Projected Revenue per functional classification, including capital grants are:


  • Governance and administration = R460,614m
  • Community and Public Safety = R179,758m
  • Economic and Environmental services = R21,679m
  • Trading services = R1,084 billion (including electricity/energy; water management, waste water management, and waste management)
  • TOTAL REVENUE (Including capital grants) = R1,746 billion

Projected Operational Expenditure per functional classification are:

  • Governance and administration = R334,374m
  • Community and Public Safety = R297,756m
  • Economic & Environmental Services = R211,088m
  • Trading services = R901,649m
  • Other = R4,104m
  • TOTAL OPEX EXPENDITURE = R1,749 billion (with a nett deficit of R3,399m)

A surplus on any trading service is crucial as it is intended and required to generate surplus cash to partly fund capital expenditure such as vehicles and ICT infrastructure.  This is to ensure adequate cash backing of reserves and funds.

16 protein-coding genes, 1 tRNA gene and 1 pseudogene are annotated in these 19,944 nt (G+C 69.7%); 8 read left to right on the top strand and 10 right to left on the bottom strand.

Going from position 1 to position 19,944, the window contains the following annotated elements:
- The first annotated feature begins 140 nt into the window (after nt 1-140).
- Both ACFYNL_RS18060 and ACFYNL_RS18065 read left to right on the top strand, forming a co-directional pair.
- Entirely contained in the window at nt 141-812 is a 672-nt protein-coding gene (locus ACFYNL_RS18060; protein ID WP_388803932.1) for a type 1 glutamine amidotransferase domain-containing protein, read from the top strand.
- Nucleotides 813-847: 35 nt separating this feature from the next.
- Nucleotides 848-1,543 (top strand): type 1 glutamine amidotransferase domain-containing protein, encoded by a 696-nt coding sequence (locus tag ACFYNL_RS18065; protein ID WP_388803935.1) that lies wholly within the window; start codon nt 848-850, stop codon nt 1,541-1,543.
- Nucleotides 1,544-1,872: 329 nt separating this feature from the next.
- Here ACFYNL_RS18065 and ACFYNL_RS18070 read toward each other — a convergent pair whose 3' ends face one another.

Employee and Councillor related remuneration:

In the budget a provision of R551,04m is made for employee related costs and the remuneration of Councillors. This is 31,51% of the total operating expenditure and is within the National Treasury norm of 25 – 40%.

The proposed increase in the salary budget is 5.4% and notch increases, which average 2% have also been budgeted for in view of the Agreement, thus a 7.4% increase.

Staff vacancies are still frozen and may only be filled following a motivation to the Municipal Manager. No new posts were considered for inclusion in this draft budget.

Cost of rendering services:

With regards to electricity our total expenditure is R606,066m and our income R640,359m which allows for a surplus of R34,294m or a margin of 5.36%, versus the margin of 7,89% for the previous Draft Budget.

In the case of water, our expenditure is R161,098m against an income of R164,563m giving us a surplus margin of 2.11% or R3,465m

Wastewater management provides for a net surplus of 3.25% or R4,142m. This is against an income of R127,423m and an expenditure of R123,281m.

Waste management, Mr Speaker carries with a total income of R104,634m against an expenditure of R104,393m leaving a negligible surplus of 0.23% or R0,241m.